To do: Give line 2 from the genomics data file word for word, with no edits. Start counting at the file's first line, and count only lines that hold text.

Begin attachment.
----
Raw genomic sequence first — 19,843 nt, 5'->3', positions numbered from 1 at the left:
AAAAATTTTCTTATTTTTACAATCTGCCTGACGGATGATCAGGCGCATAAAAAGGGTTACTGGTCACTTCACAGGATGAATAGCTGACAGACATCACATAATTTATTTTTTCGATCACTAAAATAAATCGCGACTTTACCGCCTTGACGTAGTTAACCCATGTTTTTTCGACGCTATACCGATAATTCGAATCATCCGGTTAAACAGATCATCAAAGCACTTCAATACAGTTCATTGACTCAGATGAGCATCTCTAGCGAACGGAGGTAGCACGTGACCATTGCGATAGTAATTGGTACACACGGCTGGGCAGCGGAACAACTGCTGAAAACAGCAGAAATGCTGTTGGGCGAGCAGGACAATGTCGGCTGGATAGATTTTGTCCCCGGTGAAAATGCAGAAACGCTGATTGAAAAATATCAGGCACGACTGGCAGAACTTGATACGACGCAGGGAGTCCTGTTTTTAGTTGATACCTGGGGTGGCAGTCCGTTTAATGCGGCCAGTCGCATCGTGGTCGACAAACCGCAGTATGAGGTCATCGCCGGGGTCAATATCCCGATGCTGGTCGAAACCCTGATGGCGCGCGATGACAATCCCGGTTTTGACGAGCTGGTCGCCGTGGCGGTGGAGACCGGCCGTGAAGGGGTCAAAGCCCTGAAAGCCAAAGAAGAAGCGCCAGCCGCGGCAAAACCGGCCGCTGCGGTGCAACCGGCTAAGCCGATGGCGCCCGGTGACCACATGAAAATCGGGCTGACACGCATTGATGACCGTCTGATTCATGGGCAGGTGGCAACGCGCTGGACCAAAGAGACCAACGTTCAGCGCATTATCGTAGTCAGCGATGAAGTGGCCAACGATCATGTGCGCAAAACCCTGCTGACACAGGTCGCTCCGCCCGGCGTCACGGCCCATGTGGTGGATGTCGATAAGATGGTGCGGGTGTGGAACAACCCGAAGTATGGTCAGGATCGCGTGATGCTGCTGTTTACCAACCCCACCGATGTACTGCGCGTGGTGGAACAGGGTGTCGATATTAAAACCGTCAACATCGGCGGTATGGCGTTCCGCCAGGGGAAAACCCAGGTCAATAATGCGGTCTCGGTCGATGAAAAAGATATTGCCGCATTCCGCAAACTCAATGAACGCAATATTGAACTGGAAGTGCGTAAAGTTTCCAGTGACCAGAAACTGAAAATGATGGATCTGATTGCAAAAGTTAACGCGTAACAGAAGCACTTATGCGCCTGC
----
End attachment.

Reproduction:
AAAAATTTTCTTATTTTTACAATCTGCCTGACGGATGATCAGGCGCATAAAAAGGGTTACTGGTCACTTCACAGGATGAATAGCTGACAGACATCACATAATTTATTTTTTCGATCACTAAAATAAATCGCGACTTTACCGCCTTGACGTAGTTAACCCATGTTTTTTCGACGCTATACCGATAATTCGAATCATCCGGTTAAACAGATCATCAAAGCACTTCAATACAGTTCATTGACTCAGATGAGCATCTCTAGCGAACGGAGGTAGCACGTGACCATTGCGATAGTAATTGGTACACACGGCTGGGCAGCGGAACAACTGCTGAAAACAGCAGAAATGCTGTTGGGCGAGCAGGACAATGTCGGCTGGATAGATTTTGTCCCCGGTGAAAATGCAGAAACGCTGATTGAAAAATATCAGGCACGACTGGCAGAACTTGATACGACGCAGGGAGTCCTGTTTTTAGTTGATACCTGGGGTGGCAGTCCGTTTAATGCGGCCAGTCGCATCGTGGTCGACAAACCGCAGTATGAGGTCATCGCCGGGGTCAATATCCCGATGCTGGTCGAAACCCTGATGGCGCGCGATGACAATCCCGGTTTTGACGAGCTGGTCGCCGTGGCGGTGGAGACCGGCCGTGAAGGGGTCAAAGCCCTGAAAGCCAAAGAAGAAGCGCCAGCCGCGGCAAAACCGGCCGCTGCGGTGCAACCGGCTAAGCCGATGGCGCCCGGTGACCACATGAAAATCGGGCTGACACGCATTGATGACCGTCTGATTCATGGGCAGGTGGCAACGCGCTGGACCAAAGAGACCAACGTTCAGCGCATTATCGTAGTCAGCGATGAAGTGGCCAACGATCATGTGCGCAAAACCCTGCTGACACAGGTCGCTCCGCCCGGCGTCACGGCCCATGTGGTGGATGTCGATAAGATGGTGCGGGTGTGGAACAACCCGAAGTATGGTCAGGATCGCGTGATGCTGCTGTTTACCAACCCCACCGATGTACTGCGCGTGGTGGAACAGGGTGTCGATATTAAAACCGTCAACATCGGCGGTATGGCGTTCCGCCAGGGGAAAACCCAGGTCAATAATGCGGTCTCGGTCGATGAAAAAGATATTGCCGCATTCCGCAAACTCAATGAACGCAATATTGAACTGGAAGTGCGTAAAGTTTCCAGTGACCAGAAACTGAAAATGATGGATCTGATTGCAAAAGTTAACGCGTAACAGAAGCACTTATGCGCCTGC